Welcome to the California Department of Social Services

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About CFSR

Purpose of the Reviews

The 1994 Amendments to the Social Security Act authorized the Department of Health and Human Services to review State child and family service programs in order to assure compliance with the State plan requirements in titles IV-B and IV-E of the Social Security Act. The reviews cover child protective services, foster care, adoption, family preservation, family support, and independent living. They are designed to help States improve child welfare services and the outcomes for families and children who receive services by identifying strengths and needs within State programs, as well as areas where technical assistance can lead to program improvements.

Conceptual Framework

The child and family service reviews are based on a set of central principles and concepts, including the following:

  • The reviews emphasize accountability. The review process includes opportunities for States to make program improvements before having Federal funds withheld due to non-compliance, although there are significant penalties associated with the failure to make the improvements needed to attain compliance.
  • The reviews are conducted in collaboration between the State and Federal governments. A review team composed of both State and Federal staff conducts the reviews and evaluates State performance.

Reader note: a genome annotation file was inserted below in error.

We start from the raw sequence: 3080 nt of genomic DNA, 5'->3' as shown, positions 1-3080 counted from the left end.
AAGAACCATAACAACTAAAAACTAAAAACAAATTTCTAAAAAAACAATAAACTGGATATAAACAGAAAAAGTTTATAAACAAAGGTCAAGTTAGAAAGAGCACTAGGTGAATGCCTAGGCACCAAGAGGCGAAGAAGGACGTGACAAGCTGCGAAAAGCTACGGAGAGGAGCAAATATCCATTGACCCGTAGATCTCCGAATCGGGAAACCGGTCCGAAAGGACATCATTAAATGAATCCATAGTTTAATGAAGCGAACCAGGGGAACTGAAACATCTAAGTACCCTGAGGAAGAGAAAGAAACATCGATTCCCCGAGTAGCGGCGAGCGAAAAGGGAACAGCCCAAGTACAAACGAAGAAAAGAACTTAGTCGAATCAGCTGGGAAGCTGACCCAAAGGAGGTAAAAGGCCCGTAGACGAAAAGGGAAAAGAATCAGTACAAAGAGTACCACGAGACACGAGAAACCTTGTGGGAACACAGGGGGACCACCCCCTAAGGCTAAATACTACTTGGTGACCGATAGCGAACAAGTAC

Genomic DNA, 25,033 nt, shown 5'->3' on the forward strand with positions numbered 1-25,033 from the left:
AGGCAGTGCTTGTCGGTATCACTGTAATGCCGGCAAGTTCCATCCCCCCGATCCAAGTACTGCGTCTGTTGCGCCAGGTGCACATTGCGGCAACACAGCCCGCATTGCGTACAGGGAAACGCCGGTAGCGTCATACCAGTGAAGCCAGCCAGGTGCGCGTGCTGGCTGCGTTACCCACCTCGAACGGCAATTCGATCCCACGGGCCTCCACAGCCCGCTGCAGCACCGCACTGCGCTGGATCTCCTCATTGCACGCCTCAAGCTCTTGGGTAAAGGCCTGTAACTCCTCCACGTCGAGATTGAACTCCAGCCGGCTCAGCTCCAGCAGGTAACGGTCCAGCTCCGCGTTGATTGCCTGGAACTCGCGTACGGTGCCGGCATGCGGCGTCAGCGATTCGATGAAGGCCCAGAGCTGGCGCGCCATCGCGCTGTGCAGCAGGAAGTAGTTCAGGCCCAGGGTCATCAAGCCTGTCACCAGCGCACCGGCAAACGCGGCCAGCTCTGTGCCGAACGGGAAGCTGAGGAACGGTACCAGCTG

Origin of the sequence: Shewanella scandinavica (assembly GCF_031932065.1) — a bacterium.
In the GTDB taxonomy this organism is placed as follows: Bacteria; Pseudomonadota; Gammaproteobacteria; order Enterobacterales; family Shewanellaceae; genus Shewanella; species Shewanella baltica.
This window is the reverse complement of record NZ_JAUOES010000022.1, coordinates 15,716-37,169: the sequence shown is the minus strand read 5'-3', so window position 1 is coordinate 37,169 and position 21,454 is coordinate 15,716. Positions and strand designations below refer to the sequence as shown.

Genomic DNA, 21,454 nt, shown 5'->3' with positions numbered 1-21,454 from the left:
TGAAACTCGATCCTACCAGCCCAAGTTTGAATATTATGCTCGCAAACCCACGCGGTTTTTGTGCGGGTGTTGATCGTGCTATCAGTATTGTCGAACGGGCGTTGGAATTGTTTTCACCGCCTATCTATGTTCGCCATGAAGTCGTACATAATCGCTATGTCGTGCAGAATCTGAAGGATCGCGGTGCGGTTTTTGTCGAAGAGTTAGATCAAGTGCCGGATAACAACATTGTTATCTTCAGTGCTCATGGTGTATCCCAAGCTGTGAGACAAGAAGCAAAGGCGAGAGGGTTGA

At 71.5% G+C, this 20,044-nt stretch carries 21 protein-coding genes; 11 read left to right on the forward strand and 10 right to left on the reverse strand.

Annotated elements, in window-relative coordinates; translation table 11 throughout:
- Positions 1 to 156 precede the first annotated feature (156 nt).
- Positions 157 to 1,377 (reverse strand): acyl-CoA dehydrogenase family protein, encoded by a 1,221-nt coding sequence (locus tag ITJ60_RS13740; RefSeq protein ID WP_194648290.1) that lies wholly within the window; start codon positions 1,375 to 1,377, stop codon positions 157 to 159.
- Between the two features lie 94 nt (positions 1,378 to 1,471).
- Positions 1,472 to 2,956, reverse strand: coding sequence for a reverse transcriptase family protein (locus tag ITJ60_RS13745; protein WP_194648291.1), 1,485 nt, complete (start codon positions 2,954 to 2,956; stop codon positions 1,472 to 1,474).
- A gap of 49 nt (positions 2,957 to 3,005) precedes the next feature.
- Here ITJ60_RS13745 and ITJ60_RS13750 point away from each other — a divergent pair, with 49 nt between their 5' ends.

• The reviews rely on information from multiple sources in making decisions about a State's performance, including a statewide assessment, onsite reviews of a sample of children and families served by the State, statewide aggregate data, and interviews with State and community representatives.
  • The reviews examine State programs from two perspectives: the outcomes of services provided to children and families served by the State agency, and systemic factors that affect the agency's ability to help children and families achieve positive outcomes.
  • The reviews identify both the strengths and needs of State programs with a strong emphasis on using the reviews to drive program improvements.
  • The reviews promote practice principles that support improved outcomes for children and families, such as family-centered practice, community-based services, strengthening parental capacity to protect and provide for their children, and individualizing services that respond to the unique needs of children and families.

Structure of the Reviews

The reviews examine outcomes and systemic factors in each State's child and family service program, using a process that consists of two phases: the statewide assessment and the onsite review.

Statewide Assessment

The statewide assessment is completed during the six-month period prior to the onsite review by a team of State agency staff and other State representatives who are not staff of the State agency. It includes an analysis of data indicators that address safety and permanency issues for children served by the agency, and helps to guide certain decisions about the onsite review, such as the locations in the State where onsite review activities will occur and the composition of the sample of cases to be reviewed onsite.